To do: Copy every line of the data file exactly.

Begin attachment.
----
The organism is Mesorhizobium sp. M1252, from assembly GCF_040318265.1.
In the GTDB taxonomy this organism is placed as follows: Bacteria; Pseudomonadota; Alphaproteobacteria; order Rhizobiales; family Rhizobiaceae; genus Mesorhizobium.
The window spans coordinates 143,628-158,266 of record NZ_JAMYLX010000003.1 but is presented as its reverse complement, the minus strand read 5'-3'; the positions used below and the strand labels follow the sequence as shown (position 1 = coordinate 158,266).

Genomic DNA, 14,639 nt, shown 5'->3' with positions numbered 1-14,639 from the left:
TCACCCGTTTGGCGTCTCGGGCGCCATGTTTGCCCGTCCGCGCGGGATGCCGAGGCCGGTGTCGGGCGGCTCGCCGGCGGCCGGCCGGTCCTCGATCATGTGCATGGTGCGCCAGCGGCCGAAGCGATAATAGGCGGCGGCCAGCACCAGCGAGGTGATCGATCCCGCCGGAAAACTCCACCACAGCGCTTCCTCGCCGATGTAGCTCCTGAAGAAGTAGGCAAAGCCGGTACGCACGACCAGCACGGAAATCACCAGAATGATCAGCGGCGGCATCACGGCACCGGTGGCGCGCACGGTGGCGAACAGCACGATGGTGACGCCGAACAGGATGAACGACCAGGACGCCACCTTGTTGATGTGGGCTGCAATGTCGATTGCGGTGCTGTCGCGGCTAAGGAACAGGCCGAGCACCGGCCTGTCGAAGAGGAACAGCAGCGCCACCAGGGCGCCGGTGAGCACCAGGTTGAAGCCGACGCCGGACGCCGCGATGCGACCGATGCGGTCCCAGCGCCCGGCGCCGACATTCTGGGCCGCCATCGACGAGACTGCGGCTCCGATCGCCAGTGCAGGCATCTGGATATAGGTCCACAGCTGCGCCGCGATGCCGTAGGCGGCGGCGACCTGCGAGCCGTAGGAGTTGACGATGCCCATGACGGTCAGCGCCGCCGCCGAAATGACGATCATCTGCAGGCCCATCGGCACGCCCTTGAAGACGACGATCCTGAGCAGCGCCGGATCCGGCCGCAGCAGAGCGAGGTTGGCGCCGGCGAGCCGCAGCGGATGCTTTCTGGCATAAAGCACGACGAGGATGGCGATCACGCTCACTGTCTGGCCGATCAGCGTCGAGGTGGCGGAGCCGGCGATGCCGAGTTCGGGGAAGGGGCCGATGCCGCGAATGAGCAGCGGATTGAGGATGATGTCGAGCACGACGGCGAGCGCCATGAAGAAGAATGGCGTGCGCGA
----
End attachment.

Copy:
The organism is Mesorhizobium sp. M1252, from assembly GCF_040318265.1.
In the GTDB taxonomy this organism is placed as follows: Bacteria; Pseudomonadota; Alphaproteobacteria; order Rhizobiales; family Rhizobiaceae; genus Mesorhizobium.
The window spans coordinates 143,628-158,266 of record NZ_JAMYLX010000003.1 but is presented as its reverse complement, the minus strand read 5'-3'; the positions used below and the strand labels follow the sequence as shown (position 1 = coordinate 158,266).

Genomic DNA, 14,639 nt, shown 5'->3' with positions numbered 1-14,639 from the left:
TCACCCGTTTGGCGTCTCGGGCGCCATGTTTGCCCGTCCGCGCGGGATGCCGAGGCCGGTGTCGGGCGGCTCGCCGGCGGCCGGCCGGTCCTCGATCATGTGCATGGTGCGCCAGCGGCCGAAGCGATAATAGGCGGCGGCCAGCACCAGCGAGGTGATCGATCCCGCCGGAAAACTCCACCACAGCGCTTCCTCGCCGATGTAGCTCCTGAAGAAGTAGGCAAAGCCGGTACGCACGACCAGCACGGAAATCACCAGAATGATCAGCGGCGGCATCACGGCACCGGTGGCGCGCACGGTGGCGAACAGCACGATGGTGACGCCGAACAGGATGAACGACCAGGACGCCACCTTGTTGATGTGGGCTGCAATGTCGATTGCGGTGCTGTCGCGGCTAAGGAACAGGCCGAGCACCGGCCTGTCGAAGAGGAACAGCAGCGCCACCAGGGCGCCGGTGAGCACCAGGTTGAAGCCGACGCCGGACGCCGCGATGCGACCGATGCGGTCCCAGCGCCCGGCGCCGACATTCTGGGCCGCCATCGACGAGACTGCGGCTCCGATCGCCAGTGCAGGCATCTGGATATAGGTCCACAGCTGCGCCGCGATGCCGTAGGCGGCGGCGACCTGCGAGCCGTAGGAGTTGACGATGCCCATGACGGTCAGCGCCGCCGCCGAAATGACGATCATCTGCAGGCCCATCGGCACGCCCTTGAAGACGACGATCCTGAGCAGCGCCGGATCCGGCCGCAGCAGAGCGAGGTTGGCGCCGGCGAGCCGCAGCGGATGCTTTCTGGCATAAAGCACGACGAGGATGGCGATCACGCTCACTGTCTGGCCGATCAGCGTCGAGGTGGCGGAGCCGGCGATGCCGAGTTCGGGGAAGGGGCCGATGCCGCGAATGAGCAGCGGATTGAGGATGATGTCGAGCACGACGGCGAGCGCCATGAAGAAGAATGGCGTGCGCGA